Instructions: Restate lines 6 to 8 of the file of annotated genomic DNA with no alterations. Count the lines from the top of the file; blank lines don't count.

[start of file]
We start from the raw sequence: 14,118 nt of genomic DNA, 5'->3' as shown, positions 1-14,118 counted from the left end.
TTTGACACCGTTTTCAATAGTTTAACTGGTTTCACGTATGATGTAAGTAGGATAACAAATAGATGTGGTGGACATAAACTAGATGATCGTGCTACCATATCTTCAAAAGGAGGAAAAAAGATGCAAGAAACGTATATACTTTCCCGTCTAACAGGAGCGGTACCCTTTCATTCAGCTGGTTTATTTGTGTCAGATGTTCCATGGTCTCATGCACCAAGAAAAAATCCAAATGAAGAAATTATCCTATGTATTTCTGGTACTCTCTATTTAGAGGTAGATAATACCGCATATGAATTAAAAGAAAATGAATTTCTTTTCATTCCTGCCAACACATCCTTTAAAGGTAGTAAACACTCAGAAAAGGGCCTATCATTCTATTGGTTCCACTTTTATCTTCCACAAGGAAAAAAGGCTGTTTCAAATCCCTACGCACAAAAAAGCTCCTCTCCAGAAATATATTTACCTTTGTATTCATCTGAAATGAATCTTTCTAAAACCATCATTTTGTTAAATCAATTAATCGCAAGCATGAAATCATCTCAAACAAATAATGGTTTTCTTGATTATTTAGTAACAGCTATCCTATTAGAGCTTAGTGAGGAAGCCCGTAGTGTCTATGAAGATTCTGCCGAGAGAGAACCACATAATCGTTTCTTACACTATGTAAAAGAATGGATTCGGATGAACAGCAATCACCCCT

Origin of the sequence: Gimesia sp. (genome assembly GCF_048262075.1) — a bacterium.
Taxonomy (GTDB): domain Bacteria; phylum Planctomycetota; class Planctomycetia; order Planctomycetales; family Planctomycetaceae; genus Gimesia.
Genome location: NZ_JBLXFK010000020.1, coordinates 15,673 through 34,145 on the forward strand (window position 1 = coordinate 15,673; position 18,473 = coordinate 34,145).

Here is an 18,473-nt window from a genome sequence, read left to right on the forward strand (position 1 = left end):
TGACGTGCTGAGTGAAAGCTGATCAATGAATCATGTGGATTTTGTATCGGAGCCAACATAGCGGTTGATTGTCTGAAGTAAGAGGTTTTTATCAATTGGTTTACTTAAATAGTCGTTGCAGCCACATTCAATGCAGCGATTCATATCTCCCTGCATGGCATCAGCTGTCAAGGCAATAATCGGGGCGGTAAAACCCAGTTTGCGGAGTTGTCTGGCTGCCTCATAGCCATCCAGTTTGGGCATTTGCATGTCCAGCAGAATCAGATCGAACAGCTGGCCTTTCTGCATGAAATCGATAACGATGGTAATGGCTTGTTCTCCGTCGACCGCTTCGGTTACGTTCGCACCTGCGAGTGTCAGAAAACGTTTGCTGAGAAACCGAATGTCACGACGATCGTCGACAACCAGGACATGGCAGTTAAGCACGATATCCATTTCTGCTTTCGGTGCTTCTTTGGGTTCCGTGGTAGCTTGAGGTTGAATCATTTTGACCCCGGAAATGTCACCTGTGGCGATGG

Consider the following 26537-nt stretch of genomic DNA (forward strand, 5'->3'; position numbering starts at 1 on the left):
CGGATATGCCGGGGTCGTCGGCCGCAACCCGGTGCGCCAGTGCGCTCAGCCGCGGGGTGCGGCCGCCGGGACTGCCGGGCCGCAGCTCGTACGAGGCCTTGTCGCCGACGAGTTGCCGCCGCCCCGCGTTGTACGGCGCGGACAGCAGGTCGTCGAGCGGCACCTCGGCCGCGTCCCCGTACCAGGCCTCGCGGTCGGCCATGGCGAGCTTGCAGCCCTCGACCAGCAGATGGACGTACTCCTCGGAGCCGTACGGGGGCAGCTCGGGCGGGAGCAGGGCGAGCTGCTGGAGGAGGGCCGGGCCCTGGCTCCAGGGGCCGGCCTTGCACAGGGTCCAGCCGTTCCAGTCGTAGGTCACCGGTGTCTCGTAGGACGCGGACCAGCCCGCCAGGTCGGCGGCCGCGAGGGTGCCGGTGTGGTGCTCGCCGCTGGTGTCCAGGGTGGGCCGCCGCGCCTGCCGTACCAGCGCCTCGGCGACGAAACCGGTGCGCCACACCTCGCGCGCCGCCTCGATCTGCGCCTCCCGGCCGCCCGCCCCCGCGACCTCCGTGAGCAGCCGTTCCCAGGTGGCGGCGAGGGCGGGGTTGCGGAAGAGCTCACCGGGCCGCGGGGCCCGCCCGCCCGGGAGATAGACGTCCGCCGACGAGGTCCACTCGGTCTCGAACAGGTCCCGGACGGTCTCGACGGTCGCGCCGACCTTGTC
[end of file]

Here is an 18,473-nt window from a genome sequence, read left to right on the forward strand (position 1 = left end):
TGACGTGCTGAGTGAAAGCTGATCAATGAATCATGTGGATTTTGTATCGGAGCCAACATAGCGGTTGATTGTCTGAAGTAAGAGGTTTTTATCAATTGGTTTACTTAAATAGTCGTTGCAGCCACATTCAATGCAGCGATTCATATCTCCCTGCATGGCATCAGCTGTCAAGGCAATAATCGGGGCGGTAAAACCCAGTTTGCGGAGTTGTCTGGCTGCCTCATAGCCATCCAGTTTGGGCATTTGCATGTCCAGCAGAATCAGATCGAACAGCTGGCCTTTCTGCATGAAATCGATAACGATGGTAATGGCTTGTTCTCCGTCGACCGCTTCGGTTACGTTCGCACCTGCGAGTGTCAGAAAACGTTTGCTGAGAAACCGAATGTCACGACGATCGTCGACAACCAGGACATGGCAGTTAAGCACGATATCCATTTCTGCTTTCGGTGCTTCTTTGGGTTCCGTGGTAGCTTGAGGTTGAATCATTTTGACCCCGGAAATGTCACCTGTGGCGATGG

Consider the following 26537-nt stretch of genomic DNA (forward strand, 5'->3'; position numbering starts at 1 on the left):